Hospice Volunteers Earn a ‘Paycheck of the Heart’

YOUNGSTOWN, Ohio -- Sometimes, Violet Parker doesn’t get there in time.

As a member of the volunteer vigil team at Hospice of the Valley, her duty is to be at the bedsides of patients in their final hours. In some cases, the call comes late at night – or, depending on your view, early in the morning – informing her she needs to go a patient’s house or nursing home. That drive can take as long as an hour. 

Parker, a resident of Youngstown, gives her time to families with loved ones in hospice care, providing them with time off from what often is a physically and emotionally draining experience.

“Some of the diseases that these people deal with are very strenuous. People don’t realize they need a break,” she says. “For us to even go in for an hour or 45 minutes, just to give somebody a break, is a big thing to them.”

From time to time, Parker says, the vigil team has been on notice three or four days before a patient dies.

In yet other cases, the time is shorter, so short there isn’t enough time to get to a patient’s house.

“For some patients, I’ll spend an hour, hour-and-a-half, driving and when I get there, the patient dies shortly after,” Parker says.

When that happens, she isn’t discouraged.

“I can’t have retirement and do nothing, so I give back to the community. It’s more relaxing and refreshing to give back to others, knowing that going in and helping out isn’t just giving back to yourself,” Parker says. “That’s what I’ve always wanted to do.”

Many of the nearly 300 volunteers at Hospice of the Valley are there because they benefited from having a volunteer present when a member of their family was in hospice, says Parker, who also volunteers to visit patients at their homes.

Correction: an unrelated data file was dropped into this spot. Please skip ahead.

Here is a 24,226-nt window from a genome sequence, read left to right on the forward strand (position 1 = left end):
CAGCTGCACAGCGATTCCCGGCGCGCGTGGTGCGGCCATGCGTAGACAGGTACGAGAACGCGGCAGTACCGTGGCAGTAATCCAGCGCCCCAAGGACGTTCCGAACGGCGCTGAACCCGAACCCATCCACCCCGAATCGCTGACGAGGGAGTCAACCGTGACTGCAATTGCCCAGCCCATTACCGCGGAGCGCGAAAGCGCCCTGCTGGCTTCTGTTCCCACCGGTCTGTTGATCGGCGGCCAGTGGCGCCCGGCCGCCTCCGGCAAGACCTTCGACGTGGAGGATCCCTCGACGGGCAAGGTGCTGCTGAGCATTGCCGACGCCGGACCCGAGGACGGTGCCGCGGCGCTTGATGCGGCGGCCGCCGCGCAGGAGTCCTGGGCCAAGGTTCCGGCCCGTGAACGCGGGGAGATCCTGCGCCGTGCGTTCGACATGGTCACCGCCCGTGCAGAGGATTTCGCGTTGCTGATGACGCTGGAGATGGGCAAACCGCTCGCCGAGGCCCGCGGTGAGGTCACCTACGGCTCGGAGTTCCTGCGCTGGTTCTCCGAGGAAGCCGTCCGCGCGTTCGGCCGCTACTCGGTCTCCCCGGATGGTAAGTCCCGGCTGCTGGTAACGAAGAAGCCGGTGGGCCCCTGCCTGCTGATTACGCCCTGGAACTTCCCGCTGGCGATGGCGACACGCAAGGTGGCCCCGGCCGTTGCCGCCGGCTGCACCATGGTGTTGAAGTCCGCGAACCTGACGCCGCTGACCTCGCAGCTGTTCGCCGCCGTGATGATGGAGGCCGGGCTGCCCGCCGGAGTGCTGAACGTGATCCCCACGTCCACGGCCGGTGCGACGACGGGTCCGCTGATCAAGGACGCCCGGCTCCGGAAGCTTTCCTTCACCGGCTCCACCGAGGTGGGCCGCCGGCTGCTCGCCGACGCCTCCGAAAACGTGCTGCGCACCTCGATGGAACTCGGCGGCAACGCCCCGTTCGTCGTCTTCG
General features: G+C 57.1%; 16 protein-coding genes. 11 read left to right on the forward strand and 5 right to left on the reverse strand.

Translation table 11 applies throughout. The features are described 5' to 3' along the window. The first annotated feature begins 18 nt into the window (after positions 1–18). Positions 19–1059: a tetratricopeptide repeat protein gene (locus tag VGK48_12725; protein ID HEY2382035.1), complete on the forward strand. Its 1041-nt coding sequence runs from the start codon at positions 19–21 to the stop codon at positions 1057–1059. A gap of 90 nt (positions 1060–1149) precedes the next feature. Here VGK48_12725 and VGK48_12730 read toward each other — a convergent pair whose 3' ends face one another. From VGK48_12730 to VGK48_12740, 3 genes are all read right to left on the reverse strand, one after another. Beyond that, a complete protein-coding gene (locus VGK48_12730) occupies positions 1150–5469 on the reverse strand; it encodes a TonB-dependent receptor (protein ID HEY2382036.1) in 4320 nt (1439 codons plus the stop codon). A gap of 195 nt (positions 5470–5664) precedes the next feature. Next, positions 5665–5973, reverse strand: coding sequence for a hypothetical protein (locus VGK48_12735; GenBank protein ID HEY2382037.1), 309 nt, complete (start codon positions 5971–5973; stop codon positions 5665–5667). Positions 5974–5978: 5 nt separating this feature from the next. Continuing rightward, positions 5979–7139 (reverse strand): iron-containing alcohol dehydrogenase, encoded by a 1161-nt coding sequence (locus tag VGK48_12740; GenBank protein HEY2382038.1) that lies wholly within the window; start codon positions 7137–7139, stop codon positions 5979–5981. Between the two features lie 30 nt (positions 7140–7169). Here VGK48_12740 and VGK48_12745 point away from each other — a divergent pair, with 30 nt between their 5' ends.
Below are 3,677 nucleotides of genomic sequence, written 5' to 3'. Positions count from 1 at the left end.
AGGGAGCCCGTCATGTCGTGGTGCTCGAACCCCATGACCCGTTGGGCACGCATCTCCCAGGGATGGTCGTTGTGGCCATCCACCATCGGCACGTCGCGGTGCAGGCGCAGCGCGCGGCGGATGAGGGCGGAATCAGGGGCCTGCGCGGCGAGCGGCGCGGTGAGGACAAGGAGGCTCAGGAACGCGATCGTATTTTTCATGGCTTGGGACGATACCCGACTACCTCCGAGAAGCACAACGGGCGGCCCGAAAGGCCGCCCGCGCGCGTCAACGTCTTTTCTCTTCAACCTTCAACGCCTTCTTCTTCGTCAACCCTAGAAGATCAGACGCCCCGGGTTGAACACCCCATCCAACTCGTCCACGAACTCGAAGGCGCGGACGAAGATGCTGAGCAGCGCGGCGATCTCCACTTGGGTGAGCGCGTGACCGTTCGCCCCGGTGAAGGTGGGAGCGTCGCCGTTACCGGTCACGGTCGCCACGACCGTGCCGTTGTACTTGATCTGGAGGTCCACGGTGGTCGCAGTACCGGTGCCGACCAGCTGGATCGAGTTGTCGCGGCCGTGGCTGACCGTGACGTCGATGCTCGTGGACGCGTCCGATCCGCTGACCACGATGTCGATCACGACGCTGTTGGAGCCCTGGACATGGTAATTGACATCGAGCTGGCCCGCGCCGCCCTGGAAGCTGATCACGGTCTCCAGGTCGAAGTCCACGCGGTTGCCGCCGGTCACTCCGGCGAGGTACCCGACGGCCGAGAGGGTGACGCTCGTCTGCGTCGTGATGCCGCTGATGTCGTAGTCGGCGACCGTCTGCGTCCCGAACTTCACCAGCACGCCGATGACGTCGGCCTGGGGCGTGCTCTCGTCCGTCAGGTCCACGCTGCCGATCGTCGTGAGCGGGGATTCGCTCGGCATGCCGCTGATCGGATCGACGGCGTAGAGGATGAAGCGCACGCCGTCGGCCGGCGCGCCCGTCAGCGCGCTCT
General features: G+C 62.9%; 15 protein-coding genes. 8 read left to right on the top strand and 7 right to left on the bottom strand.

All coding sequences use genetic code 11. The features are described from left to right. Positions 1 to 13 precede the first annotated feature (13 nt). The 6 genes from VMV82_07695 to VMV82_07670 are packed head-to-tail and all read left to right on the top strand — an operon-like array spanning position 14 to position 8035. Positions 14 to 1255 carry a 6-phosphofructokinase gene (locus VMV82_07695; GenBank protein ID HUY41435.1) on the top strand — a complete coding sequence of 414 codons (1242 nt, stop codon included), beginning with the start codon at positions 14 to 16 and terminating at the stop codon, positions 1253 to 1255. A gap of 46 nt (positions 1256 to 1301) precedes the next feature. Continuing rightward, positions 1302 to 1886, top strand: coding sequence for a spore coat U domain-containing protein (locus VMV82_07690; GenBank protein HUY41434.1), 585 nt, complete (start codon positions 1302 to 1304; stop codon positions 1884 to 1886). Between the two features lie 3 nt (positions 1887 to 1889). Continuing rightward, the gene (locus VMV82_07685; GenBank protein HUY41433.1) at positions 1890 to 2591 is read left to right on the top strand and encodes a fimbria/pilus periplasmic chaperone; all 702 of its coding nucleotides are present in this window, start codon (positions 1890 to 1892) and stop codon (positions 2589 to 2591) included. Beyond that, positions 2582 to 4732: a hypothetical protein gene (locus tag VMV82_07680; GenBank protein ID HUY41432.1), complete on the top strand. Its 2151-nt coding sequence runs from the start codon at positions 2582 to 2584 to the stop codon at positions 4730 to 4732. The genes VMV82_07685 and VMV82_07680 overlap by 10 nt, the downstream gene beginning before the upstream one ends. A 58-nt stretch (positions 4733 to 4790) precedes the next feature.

Sally Schneider, a Pittsburgh native and long-time resident of Hubbard, is another in-home and vigil volunteer. She joined the volunteer program after she retired. When her mother-in-law was in hospice care in Pittsburgh, she realized how much volunteers could help.

“When my mother-in-law and my mother were involved, there were people involved, giving up their time and their help. That’s what I’m trying to give back because we weren’t able to be there,” she says.

Most volunteers spend about two hours every week with the patients they’ve been paired with. They do what’s needed, whether light housework or driving them to a haircut or playing cards, or to offer family members a respite from taking care of the patients.

From every indication, Parker and Schneider agree, those respites, no matter how brief, are much appreciated

“Our volunteers are a huge support to family members,” says Rosemary Antonucci, manager of volunteer services for Hospice. “They can provide caregiver relief, by which I mean they spend time with a patient while the family member can go out shopping or to the bank or maybe they just want to get their hair done. It gives them a secure time that a volunteer is present with their loved one so they don’t have to worry.”

Not everyone is cut out to do the work that Parker and Schneider perform, Antonucci says.